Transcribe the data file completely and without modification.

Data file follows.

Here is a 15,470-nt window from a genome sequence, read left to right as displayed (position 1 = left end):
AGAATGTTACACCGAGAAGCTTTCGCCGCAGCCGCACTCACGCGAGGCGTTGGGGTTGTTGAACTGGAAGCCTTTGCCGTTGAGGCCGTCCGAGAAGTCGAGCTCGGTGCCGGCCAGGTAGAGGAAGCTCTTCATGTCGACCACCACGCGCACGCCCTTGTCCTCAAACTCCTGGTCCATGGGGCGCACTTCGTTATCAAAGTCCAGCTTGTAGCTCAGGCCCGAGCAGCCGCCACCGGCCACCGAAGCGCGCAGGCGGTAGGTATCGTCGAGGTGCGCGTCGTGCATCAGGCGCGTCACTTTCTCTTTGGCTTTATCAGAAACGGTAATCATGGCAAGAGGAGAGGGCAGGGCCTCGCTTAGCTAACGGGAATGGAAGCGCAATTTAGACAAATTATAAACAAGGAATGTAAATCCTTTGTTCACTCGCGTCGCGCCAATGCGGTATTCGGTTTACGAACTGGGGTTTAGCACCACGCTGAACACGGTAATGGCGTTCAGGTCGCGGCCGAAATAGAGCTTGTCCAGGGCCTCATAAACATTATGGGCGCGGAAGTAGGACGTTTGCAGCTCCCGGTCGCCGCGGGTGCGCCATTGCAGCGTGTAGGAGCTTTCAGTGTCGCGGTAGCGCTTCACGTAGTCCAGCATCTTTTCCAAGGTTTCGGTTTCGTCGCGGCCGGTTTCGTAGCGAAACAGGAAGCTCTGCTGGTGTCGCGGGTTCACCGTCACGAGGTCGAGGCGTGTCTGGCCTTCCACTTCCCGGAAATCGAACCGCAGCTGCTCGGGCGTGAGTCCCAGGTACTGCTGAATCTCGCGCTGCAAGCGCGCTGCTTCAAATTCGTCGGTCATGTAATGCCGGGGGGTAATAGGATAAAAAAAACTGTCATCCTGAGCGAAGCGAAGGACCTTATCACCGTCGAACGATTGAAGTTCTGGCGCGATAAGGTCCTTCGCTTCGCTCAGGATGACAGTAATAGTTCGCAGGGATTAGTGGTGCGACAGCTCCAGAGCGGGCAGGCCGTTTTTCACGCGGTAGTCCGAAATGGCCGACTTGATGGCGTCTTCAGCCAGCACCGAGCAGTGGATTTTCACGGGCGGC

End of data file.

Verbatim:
Here is a 15,470-nt window from a genome sequence, read left to right as displayed (position 1 = left end):
AGAATGTTACACCGAGAAGCTTTCGCCGCAGCCGCACTCACGCGAGGCGTTGGGGTTGTTGAACTGGAAGCCTTTGCCGTTGAGGCCGTCCGAGAAGTCGAGCTCGGTGCCGGCCAGGTAGAGGAAGCTCTTCATGTCGACCACCACGCGCACGCCCTTGTCCTCAAACTCCTGGTCCATGGGGCGCACTTCGTTATCAAAGTCCAGCTTGTAGCTCAGGCCCGAGCAGCCGCCACCGGCCACCGAAGCGCGCAGGCGGTAGGTATCGTCGAGGTGCGCGTCGTGCATCAGGCGCGTCACTTTCTCTTTGGCTTTATCAGAAACGGTAATCATGGCAAGAGGAGAGGGCAGGGCCTCGCTTAGCTAACGGGAATGGAAGCGCAATTTAGACAAATTATAAACAAGGAATGTAAATCCTTTGTTCACTCGCGTCGCGCCAATGCGGTATTCGGTTTACGAACTGGGGTTTAGCACCACGCTGAACACGGTAATGGCGTTCAGGTCGCGGCCGAAATAGAGCTTGTCCAGGGCCTCATAAACATTATGGGCGCGGAAGTAGGACGTTTGCAGCTCCCGGTCGCCGCGGGTGCGCCATTGCAGCGTGTAGGAGCTTTCAGTGTCGCGGTAGCGCTTCACGTAGTCCAGCATCTTTTCCAAGGTTTCGGTTTCGTCGCGGCCGGTTTCGTAGCGAAACAGGAAGCTCTGCTGGTGTCGCGGGTTCACCGTCACGAGGTCGAGGCGTGTCTGGCCTTCCACTTCCCGGAAATCGAACCGCAGCTGCTCGGGCGTGAGTCCCAGGTACTGCTGAATCTCGCGCTGCAAGCGCGCTGCTTCAAATTCGTCGGTCATGTAATGCCGGGGGGTAATAGGATAAAAAAAACTGTCATCCTGAGCGAAGCGAAGGACCTTATCACCGTCGAACGATTGAAGTTCTGGCGCGATAAGGTCCTTCGCTTCGCTCAGGATGACAGTAATAGTTCGCAGGGATTAGTGGTGCGACAGCTCCAGAGCGGGCAGGCCGTTTTTCACGCGGTAGTCCGAAATGGCCGACTTGATGGCGTCTTCAGCCAGCACCGAGCAGTGGATTTTCACGGGCGGC